How to Get Blue Hydrangeas

If you love blue flowers (and who doesn't?), one of the most popular must-have plants for your garden is hydrangea. These versatile shrubs produce giant ball-shape flowers that look stunning in the landscape surrounding your home, as specimen plants in your garden, and make gorgeous (and easy!) bouquets.

See More

Flowering Perennials from Spring to Fall

Turn your garden into a color show spring through fall. Here are 17 easy-to-grow flowering perennials.

View Slideshow

Garden Pictures That Inspire

Garden pictures can provide inspiration. Browse our gallery of garden pictures, including landscape garden pictures, to find the picture of a garden that will give you your perfect landscape.

View Slideshow

Growing Lilies and Daylilies in Your Garden

Daylilies and lilies are two big-impact, easy-to-grow plants for your summer garden.

View Video

How to Grow Potatoes

Growing potatoes is easy, and you'll find the taste of homegrown potatoes much better than that of store-bought versions. You can grow potatoes in just a few easy steps. Learn how to grow potatoes, as well as how to harvest them for maximum flavor.

View Video

Urban Gardens

Living in a space-challenged urban environment shouldn't stop you from enjoying fresh air. Check out these great ideas from some amazing city landscapes.

View Slideshow

How to Get Beautiful Texture in Your Garden

Add beauty and texture to your garden with leafy and flowering perennials, annuals, and grasses.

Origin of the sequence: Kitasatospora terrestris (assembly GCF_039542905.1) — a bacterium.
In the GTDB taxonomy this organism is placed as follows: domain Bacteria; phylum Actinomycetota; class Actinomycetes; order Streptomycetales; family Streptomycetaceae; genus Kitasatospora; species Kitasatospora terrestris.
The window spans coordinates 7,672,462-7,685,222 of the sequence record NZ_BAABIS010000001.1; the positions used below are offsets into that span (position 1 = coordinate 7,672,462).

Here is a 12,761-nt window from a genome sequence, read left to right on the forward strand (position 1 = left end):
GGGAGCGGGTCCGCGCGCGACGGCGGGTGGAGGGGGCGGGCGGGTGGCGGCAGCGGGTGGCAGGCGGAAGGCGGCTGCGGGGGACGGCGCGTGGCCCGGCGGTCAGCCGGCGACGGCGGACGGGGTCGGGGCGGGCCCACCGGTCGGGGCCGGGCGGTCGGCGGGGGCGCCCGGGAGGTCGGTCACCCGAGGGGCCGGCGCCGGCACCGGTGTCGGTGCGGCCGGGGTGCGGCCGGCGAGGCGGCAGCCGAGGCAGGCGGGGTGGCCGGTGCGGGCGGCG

View Slideshow
Popular in Gardening

How to Set Up a Beehive

Easily assemble your own beehive in one -- hopefully warm and sunny -- day using materials from a Langstroth-style starter kit. As seen in Country Gardens® magazine.

All the essential equipment, including hive parts, the smoker, and the hive tool, came in a kit purchased online from a mail-order supplier. It's best to start with new equipment to avoid any hidden problems.

Approximately 10,000 bees were provided by a local beekeeping supplier and transported in a wooden box -- slightly larger than a shoebox with a mesh screen.

Removing a few frames from the brood box makes room for the bees. Spraying the bees with sugar water was important to calm and prepare them for their transition into the hive. With a few firm shakes of the brood box, most of the bees will make their way into their new home.

Place the last of the frames into the box.

A plug in one end of the queen's cage is replace with a bit of marshmallow, ensuring that the worker bees will eat the treat while being exposed to the queen's pheromones and will learn to accept her before they release her. The cage is hung between two frames in the middle of the wooden box.

The inner cover is set on top of the brood box. Feeding the bees with a 2:1 sugar-water solution is essential while they set up house. Tiny holes in the jar lid give the bees access to the liquid. Continue to feed them until they stop using the sugar-water solution and depend on the neighborhood's spring nectar flow instead.

A second deep box shelters the feeder. Once the top of the hive is set in place, it is time to leave the bees on their own for three to five days. Return then to make sure the queen has been released.

New to beekeeping? Learn the basics!


Loading... Please wait...